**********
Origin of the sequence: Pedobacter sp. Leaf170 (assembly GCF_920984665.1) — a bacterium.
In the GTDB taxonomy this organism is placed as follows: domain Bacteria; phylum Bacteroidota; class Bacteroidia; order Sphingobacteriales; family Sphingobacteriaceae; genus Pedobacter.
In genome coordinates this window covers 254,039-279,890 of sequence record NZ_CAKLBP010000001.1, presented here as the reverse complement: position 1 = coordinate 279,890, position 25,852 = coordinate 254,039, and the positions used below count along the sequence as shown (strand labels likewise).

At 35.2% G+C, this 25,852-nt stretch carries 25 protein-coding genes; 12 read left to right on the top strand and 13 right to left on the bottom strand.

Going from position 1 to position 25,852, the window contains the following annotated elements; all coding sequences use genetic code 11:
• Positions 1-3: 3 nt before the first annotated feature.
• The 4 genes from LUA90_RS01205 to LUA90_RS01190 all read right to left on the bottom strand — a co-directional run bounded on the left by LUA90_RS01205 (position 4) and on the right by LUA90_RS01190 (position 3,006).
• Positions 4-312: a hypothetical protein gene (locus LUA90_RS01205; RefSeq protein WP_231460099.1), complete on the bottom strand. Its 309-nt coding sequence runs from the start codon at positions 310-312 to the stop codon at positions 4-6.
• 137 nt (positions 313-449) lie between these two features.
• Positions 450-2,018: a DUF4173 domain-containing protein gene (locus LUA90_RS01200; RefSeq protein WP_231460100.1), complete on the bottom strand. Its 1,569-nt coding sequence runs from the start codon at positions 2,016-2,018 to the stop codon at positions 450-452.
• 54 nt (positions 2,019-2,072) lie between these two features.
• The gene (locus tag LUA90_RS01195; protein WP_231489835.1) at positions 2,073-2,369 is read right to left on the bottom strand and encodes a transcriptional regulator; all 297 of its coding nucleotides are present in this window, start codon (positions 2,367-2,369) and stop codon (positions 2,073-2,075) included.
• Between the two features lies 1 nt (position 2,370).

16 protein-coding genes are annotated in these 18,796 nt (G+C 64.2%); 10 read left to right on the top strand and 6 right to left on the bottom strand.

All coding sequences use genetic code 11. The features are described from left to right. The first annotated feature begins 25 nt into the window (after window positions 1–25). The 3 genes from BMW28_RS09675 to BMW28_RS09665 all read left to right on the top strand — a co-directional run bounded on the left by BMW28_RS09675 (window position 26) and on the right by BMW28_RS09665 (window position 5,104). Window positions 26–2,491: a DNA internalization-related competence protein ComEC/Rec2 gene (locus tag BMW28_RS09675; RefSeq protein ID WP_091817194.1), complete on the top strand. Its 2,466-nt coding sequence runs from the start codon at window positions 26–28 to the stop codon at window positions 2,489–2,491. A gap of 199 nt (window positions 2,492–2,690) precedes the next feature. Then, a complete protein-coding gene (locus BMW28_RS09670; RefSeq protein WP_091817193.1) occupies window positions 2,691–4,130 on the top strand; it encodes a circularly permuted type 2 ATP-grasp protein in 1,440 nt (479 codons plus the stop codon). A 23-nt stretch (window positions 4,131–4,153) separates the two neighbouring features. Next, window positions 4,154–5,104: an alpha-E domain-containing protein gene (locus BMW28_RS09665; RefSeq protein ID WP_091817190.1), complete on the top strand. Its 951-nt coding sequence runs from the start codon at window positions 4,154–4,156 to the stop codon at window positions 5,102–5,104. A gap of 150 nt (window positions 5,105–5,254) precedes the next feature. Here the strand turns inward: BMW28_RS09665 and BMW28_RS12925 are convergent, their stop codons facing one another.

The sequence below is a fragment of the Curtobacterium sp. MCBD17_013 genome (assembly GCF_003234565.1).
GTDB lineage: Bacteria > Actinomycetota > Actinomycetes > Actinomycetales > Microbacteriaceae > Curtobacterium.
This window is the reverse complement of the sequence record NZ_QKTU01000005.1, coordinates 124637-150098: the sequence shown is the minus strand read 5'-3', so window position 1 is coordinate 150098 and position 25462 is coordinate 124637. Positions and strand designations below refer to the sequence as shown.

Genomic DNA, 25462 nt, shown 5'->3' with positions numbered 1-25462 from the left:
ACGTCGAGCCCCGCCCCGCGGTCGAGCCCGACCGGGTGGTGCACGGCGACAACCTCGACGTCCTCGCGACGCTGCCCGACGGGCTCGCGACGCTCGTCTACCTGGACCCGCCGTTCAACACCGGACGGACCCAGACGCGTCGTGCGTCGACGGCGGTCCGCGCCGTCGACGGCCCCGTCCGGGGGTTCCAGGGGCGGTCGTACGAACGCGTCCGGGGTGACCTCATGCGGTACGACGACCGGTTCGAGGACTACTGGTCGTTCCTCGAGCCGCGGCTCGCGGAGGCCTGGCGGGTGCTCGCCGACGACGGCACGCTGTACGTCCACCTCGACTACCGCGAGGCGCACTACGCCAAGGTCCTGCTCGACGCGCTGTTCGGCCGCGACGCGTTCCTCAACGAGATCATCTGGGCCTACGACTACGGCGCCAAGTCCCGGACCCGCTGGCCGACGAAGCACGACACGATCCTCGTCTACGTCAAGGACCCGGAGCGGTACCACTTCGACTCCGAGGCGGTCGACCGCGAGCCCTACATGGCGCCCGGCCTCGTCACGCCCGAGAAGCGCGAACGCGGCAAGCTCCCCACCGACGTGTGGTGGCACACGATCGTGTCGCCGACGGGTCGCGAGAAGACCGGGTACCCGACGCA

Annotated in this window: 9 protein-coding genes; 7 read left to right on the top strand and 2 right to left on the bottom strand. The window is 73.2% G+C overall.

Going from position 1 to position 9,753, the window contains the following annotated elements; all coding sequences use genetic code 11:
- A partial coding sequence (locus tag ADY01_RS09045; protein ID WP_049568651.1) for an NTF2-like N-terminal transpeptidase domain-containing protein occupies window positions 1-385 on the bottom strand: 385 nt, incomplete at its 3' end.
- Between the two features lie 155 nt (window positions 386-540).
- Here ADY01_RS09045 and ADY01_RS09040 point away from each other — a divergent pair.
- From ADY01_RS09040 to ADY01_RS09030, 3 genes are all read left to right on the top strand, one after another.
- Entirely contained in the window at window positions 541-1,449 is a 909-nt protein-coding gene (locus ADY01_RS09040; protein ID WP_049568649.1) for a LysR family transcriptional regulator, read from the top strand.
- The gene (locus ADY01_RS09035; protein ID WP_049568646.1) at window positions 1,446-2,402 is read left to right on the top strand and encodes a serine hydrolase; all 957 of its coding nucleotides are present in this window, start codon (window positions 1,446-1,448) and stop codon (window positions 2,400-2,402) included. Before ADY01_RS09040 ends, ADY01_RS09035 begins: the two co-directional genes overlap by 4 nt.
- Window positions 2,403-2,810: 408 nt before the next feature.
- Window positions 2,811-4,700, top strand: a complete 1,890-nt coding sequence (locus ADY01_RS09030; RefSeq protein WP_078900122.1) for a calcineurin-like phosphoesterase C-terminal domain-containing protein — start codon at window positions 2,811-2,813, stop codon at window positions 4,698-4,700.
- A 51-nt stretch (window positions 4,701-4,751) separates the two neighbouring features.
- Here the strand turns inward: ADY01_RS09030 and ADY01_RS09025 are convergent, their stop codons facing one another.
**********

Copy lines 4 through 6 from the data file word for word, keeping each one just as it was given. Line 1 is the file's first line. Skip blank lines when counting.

At 35.2% G+C, this 25,852-nt stretch carries 25 protein-coding genes; 12 read left to right on the top strand and 13 right to left on the bottom strand.

Going from position 1 to position 25,852, the window contains the following annotated elements; all coding sequences use genetic code 11:
• Positions 1-3: 3 nt before the first annotated feature.